Show simple item record

dc.contributor.advisorChairperson, Graduate Committee: David Claudioen
dc.contributor.authorDeb, Shuchisnigdhaen
dc.description.abstractAn alarm is a warning of an approaching situation which requires a response. This study considered the influences of alarms in the clinical health environment. The Emergency Care Research Institute considered alarm hazard as the number one health technology hazard for the years 2012 through 2014. The Joint Commission set a standard for all hospitals in the US to assess alarm fatigue in their monitoring process and to develop a systematic, coordinated approach to clinical alarm system management. In order to comply with this requirement, a working definition of alarm fatigue is necessary. To the very best of our knowledge, there have been no studies proposing a quantitative definition of alarm fatigue, a way to measure it, or exploring the influence of alarm fatigue on performance deterioration. This observational study undertook the objective of defining alarm fatigue and its role on performance deterioration in a quantitative way. A survey using a questionnaire proposed by the American College of Clinical Engineering Healthcare Technology Foundation was conducted before the observations to assess the attitude of nurses toward the existing alarm monitoring system at the hospital where the research took place. An extensive literature review and Hierarchical Task Analyses were conducted in order to reveal all the possible influencing factors behind alarm fatigue. From these, alarm fatigue was defined and measured in terms of mental workload and three types of affect: boredom, apathy, and distrust. A conceptual model was developed considering the significance of working conditions and staff individuality on alarm fatigue and, consequently, alarm fatigue on staff performance. Staff performance was measured in terms of response (yes/no), response time and number of ignored alarms. Several analytical approaches were performed to find association between alarm fatigue and staff performance. The results show that, in general, performance deterioration is actually influenced by a combination of alarm fatigue with working conditions and staff individuality. In the case of nurses and response time, alarm fatigue plays no role, only working conditions and staff individuality. These findings suggest that the role of alarm fatigue as a health hazard in the clinical environment should be reevaluated.en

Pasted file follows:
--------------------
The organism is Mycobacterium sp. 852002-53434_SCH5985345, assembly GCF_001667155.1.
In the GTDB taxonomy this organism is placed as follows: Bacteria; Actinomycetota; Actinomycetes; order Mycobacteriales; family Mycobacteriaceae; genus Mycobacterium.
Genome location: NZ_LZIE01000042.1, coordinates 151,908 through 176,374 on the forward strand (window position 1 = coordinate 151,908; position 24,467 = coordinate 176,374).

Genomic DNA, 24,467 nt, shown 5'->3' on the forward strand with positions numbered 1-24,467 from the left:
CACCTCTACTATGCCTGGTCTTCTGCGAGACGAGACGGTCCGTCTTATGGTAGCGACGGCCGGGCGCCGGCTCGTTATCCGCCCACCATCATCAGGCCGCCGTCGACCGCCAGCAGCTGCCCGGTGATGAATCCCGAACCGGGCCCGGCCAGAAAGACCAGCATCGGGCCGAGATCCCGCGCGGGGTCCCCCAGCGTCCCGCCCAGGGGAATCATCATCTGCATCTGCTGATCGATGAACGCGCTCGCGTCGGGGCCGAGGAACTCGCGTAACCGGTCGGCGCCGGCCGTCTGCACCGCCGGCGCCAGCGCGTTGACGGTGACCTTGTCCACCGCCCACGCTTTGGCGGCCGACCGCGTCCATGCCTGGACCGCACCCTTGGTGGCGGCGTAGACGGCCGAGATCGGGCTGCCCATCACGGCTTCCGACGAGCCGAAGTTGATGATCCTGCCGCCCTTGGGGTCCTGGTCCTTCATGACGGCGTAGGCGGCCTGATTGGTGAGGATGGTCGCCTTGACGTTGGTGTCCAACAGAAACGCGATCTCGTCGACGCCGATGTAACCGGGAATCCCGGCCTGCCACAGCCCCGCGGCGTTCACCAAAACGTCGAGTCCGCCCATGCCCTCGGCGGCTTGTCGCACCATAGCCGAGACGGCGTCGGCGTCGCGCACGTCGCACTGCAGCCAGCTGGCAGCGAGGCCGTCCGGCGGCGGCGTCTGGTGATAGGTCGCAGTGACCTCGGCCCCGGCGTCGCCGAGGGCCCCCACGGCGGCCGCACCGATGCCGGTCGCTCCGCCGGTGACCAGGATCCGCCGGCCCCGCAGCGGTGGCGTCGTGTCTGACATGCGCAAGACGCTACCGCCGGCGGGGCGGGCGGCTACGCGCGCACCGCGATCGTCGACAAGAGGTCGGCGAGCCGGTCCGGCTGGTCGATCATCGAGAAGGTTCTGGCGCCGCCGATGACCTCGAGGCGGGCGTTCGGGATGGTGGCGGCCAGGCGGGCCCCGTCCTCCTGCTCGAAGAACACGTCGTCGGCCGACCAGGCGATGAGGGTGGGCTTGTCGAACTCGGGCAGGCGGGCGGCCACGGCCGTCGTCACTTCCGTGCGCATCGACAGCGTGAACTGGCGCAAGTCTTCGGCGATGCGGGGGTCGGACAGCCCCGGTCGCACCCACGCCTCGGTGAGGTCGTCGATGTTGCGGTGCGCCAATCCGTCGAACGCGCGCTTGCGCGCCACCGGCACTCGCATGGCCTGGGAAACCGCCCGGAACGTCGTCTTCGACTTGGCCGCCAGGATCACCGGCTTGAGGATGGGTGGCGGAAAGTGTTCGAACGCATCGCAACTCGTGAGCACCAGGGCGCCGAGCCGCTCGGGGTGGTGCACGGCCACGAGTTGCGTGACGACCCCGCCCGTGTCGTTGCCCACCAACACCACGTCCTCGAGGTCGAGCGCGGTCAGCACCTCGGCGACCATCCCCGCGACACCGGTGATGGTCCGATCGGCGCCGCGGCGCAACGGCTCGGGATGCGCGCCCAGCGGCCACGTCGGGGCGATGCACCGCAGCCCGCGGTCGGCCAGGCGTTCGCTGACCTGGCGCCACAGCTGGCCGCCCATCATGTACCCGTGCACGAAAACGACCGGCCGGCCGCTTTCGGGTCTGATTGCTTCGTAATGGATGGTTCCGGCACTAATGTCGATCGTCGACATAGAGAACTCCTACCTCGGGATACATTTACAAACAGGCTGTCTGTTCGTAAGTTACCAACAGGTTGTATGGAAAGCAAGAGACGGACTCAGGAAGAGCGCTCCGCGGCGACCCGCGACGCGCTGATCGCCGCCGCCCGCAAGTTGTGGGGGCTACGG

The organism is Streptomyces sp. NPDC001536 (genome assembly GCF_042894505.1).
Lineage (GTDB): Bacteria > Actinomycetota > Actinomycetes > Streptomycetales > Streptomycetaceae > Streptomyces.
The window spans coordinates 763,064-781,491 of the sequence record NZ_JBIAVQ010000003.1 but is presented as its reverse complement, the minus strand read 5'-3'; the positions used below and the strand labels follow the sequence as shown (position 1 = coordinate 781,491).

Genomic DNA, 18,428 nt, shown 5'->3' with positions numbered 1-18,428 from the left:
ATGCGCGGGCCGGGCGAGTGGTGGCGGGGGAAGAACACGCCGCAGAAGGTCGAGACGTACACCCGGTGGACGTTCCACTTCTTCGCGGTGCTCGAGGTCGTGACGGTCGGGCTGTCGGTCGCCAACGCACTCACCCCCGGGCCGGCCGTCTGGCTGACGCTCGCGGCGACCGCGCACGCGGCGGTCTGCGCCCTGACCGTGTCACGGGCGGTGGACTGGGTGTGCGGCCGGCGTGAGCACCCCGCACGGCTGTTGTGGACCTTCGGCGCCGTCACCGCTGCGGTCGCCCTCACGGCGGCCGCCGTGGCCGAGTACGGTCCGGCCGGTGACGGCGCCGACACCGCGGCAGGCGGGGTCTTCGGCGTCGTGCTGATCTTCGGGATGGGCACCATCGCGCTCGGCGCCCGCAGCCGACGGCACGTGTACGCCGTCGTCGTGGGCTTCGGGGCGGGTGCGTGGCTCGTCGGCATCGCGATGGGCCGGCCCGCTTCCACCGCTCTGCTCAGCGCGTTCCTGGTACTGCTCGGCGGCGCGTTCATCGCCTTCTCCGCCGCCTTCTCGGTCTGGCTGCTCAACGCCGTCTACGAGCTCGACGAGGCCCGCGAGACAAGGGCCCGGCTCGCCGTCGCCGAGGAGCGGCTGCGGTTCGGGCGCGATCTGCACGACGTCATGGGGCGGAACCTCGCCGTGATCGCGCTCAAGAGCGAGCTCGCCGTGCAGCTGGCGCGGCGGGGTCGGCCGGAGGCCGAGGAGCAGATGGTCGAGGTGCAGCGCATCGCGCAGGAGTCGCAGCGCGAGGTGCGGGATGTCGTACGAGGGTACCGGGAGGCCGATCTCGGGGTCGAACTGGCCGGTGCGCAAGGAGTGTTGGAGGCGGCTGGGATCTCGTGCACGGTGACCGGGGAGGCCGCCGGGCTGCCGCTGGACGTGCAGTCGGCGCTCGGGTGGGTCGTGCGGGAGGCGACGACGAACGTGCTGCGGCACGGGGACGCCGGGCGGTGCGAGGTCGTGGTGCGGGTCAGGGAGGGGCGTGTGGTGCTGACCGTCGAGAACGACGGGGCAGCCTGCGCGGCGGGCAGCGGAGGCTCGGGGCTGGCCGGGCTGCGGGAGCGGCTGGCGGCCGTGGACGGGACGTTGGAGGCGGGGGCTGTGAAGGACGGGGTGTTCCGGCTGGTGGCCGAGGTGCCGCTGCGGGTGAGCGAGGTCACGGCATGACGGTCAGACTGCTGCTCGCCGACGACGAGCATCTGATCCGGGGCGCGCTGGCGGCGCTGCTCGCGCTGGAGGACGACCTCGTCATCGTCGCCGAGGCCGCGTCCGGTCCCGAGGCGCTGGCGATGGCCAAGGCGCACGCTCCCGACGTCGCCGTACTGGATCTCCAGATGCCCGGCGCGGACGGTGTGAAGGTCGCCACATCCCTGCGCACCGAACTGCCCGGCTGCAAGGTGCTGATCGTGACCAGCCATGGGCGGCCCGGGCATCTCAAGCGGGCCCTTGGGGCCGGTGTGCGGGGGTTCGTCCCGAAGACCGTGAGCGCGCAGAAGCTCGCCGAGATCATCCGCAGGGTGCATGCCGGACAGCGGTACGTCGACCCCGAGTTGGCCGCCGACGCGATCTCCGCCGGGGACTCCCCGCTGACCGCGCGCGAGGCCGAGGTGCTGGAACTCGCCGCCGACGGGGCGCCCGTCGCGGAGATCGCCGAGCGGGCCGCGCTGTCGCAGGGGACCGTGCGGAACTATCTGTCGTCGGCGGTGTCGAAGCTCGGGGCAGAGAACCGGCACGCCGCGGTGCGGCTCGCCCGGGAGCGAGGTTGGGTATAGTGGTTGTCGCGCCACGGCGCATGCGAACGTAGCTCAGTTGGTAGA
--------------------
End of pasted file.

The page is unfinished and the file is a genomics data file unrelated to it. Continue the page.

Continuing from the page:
dc.publisherMontana State University - Bozeman, College of Engineeringen
dc.subject.lcshAlarm reactionen
dc.subject.lcshMedical personnelen
dc.titleDefinition of alarm fatigue and its influence on staff performanceen
dc.rights.holderCopyright 2014 by Shuchisnigdha Deben
thesis.catalog.ckey2911909en, Graduate Committee: Nicholas Ward; Maria Velazquez; Frank M. Marchaken & Industrial Engineering.en

Files in this item


This item appears in the following Collection(s)

Show simple item record

MSU uses DSpace software, copyright © 2002-2017  Duraspace. For library collections that are not accessible, we are committed to providing reasonable accommodations and timely access to users with disabilities. For assistance, please submit an accessibility request for library material.